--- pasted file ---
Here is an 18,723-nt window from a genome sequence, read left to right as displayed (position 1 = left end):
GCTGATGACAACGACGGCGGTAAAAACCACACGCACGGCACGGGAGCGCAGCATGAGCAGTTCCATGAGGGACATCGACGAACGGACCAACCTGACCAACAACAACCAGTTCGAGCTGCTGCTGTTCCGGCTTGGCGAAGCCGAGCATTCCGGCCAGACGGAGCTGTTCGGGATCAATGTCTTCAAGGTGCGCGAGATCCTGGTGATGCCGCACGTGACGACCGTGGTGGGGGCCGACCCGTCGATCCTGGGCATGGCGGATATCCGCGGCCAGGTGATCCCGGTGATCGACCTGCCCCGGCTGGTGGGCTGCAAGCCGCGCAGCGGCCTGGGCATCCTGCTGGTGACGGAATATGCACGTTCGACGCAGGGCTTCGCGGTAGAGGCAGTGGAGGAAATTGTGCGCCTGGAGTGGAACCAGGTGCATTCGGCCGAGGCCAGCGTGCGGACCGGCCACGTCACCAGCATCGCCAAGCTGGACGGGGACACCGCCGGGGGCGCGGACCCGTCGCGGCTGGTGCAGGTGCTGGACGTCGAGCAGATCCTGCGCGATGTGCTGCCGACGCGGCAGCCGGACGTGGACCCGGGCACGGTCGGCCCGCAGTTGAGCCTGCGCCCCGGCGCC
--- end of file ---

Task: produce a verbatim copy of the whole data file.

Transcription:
Here is an 18,723-nt window from a genome sequence, read left to right as displayed (position 1 = left end):
GCTGATGACAACGACGGCGGTAAAAACCACACGCACGGCACGGGAGCGCAGCATGAGCAGTTCCATGAGGGACATCGACGAACGGACCAACCTGACCAACAACAACCAGTTCGAGCTGCTGCTGTTCCGGCTTGGCGAAGCCGAGCATTCCGGCCAGACGGAGCTGTTCGGGATCAATGTCTTCAAGGTGCGCGAGATCCTGGTGATGCCGCACGTGACGACCGTGGTGGGGGCCGACCCGTCGATCCTGGGCATGGCGGATATCCGCGGCCAGGTGATCCCGGTGATCGACCTGCCCCGGCTGGTGGGCTGCAAGCCGCGCAGCGGCCTGGGCATCCTGCTGGTGACGGAATATGCACGTTCGACGCAGGGCTTCGCGGTAGAGGCAGTGGAGGAAATTGTGCGCCTGGAGTGGAACCAGGTGCATTCGGCCGAGGCCAGCGTGCGGACCGGCCACGTCACCAGCATCGCCAAGCTGGACGGGGACACCGCCGGGGGCGCGGACCCGTCGCGGCTGGTGCAGGTGCTGGACGTCGAGCAGATCCTGCGCGATGTGCTGCCGACGCGGCAGCCGGACGTGGACCCGGGCACGGTCGGCCCGCAGTTGAGCCTGCGCCCCGGCGCC